Bump at 20 weeks pregnantThis is me at the end of twenty weeks.  Squinting in the sun, with one foot missing and Dan’s shadow over the top of me.  I got Dan to take several photos for me and this was seriously the best one!

Have you ever chosen to run away from where people can be seen ‘judging’ you?
Do you feel lost when you have to miss out on running sessions with friends?

Waendal walk – 25k

Last weekend was the Waendel walk. Back in 2015 I ran the 25k distance with a group of friends from running club. This year I managed to persuade Dan to join me and we walked the distance instead.

Waendel Walk stamp card

Not only is there a 25k distance, but there are also options to complete a 5k, 10k, 15k, 25k (trail or road) or the 42k (also trail or road) distances. Dan was undecided between the 15 and 25k but I managed to convince him to cover the longer distance, knowing that he would enjoy the plenty of pub stops I knew were along the way!

Initially aiming to arrive by 10am it was probably closer to 10:45 by the time we signed up and were given our wristbands with emergency contacts on.  We were handed a map, along with written instructions and sent out of the back doors to find our own way in the countryside!  There were arrows at every turning anyway, although I think it would have made things even more fun if walkers had to rely on map reading and route directions alone.  The directions were very good to be fair.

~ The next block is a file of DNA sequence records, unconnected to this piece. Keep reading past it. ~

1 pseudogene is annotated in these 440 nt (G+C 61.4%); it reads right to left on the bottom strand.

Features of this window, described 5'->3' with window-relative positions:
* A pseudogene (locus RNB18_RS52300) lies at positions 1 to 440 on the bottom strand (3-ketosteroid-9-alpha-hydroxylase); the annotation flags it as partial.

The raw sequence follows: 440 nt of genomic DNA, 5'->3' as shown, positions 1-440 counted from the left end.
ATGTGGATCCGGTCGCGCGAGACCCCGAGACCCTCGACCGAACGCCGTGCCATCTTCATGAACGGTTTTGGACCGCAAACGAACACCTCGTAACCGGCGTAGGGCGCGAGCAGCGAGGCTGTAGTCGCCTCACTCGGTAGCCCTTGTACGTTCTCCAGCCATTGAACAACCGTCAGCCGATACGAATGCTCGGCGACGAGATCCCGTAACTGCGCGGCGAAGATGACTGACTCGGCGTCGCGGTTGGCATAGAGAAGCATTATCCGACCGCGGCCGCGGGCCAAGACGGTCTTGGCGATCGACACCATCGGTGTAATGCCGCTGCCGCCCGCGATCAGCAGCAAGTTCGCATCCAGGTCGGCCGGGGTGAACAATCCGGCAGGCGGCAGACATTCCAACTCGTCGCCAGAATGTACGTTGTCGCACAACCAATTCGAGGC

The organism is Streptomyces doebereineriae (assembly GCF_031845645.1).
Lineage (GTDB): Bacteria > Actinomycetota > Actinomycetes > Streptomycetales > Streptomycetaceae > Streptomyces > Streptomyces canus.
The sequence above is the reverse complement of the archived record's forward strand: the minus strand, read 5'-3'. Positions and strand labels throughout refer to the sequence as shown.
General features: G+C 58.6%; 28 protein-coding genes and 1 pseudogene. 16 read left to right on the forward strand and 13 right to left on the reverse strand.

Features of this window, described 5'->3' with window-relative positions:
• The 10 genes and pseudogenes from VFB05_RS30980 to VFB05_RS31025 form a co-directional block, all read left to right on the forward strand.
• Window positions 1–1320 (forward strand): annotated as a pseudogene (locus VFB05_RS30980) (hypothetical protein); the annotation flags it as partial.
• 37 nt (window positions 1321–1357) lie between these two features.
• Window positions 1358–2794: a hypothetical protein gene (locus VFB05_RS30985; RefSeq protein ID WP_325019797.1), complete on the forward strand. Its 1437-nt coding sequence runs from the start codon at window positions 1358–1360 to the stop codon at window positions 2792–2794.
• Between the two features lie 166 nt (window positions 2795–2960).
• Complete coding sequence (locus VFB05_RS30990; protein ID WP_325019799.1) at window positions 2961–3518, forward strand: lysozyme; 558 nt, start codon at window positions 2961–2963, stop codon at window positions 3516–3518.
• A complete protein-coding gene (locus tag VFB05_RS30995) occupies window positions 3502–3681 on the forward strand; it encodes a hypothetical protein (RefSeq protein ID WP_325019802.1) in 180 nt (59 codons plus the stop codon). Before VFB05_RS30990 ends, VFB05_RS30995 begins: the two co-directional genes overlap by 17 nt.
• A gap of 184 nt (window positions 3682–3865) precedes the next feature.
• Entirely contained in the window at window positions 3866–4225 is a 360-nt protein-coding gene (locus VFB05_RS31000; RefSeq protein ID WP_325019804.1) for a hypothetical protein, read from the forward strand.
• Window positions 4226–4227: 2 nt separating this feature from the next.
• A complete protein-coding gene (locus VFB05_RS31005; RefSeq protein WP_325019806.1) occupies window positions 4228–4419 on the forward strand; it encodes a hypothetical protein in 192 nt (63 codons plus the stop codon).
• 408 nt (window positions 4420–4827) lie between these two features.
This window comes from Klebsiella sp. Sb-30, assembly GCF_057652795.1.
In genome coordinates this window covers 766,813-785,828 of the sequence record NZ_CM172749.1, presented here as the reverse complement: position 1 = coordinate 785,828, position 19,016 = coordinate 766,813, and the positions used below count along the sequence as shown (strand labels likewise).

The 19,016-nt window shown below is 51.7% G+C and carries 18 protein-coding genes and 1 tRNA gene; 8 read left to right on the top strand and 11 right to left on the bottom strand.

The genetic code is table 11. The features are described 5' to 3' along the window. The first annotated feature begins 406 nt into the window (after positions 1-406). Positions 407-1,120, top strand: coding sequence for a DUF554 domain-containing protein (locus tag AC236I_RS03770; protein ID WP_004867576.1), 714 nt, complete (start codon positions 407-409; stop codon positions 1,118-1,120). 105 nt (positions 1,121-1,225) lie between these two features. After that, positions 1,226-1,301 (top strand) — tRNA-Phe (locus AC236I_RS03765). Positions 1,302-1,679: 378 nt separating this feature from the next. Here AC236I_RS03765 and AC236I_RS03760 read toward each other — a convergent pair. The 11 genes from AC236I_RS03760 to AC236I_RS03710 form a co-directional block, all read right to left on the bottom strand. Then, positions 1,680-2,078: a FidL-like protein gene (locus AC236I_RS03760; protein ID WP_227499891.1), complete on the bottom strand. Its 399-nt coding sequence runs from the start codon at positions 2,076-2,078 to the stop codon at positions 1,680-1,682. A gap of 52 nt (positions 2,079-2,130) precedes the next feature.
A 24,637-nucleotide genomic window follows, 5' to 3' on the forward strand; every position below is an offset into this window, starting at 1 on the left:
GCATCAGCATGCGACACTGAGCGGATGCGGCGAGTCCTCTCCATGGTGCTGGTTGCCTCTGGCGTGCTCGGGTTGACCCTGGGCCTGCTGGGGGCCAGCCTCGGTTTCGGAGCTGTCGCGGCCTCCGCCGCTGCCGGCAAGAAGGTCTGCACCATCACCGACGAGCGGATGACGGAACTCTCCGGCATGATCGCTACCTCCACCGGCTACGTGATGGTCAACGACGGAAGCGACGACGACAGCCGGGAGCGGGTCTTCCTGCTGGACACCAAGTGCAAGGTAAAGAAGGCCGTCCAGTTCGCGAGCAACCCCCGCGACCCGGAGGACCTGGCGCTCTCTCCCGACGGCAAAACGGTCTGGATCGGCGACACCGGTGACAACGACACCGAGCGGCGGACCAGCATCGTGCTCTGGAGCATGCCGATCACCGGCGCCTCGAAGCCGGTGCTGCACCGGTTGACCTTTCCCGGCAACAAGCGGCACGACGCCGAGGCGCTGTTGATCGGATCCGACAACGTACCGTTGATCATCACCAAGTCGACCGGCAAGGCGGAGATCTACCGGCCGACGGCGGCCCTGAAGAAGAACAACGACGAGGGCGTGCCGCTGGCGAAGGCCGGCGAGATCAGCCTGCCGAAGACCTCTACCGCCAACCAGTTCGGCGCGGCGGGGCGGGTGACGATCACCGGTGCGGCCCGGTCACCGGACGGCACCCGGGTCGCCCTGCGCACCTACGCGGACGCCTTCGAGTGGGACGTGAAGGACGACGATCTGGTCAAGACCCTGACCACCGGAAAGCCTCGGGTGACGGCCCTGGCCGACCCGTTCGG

The weather was perfect for a walk on Sunday. Beautiful sunshine, happy people and lots of burgers on BBQs at all of the checkpoints. We stopped for ice creams after about a mile! 😉

Dan and I on the Waendel Walk

Every year thousands of walkers come from all over the world to take part in the walk and it’s quite interesting to hear all of the different accents and languages babbling away at each of the pub stops. Several of the foreign entrants tend to display their home flag on their bodies or bags somewhere for all to see, so are fairly easy to pick out.

The first few miles were on road up until we reached checkpoint one at the Old Grammarians Sports field. From here our route took a more off-road path and headed off onto footpaths and bridleways through the surrounding villages of Wellingborough.
Dan got rather frustrated at this point as we became stuck mooching along behind a group of rather slow walkers whilst crossing a series of fields with rather narrow paths crossing through.

Dan and I on the Waendel WalkHe shot past them as soon as the track ended up out on the road again!

The next checkpoint wasn’t long after this, and so we stopped for a drink in the pub after getting our cards stamped.

Dan at The Lamb pub on the Waendel Walk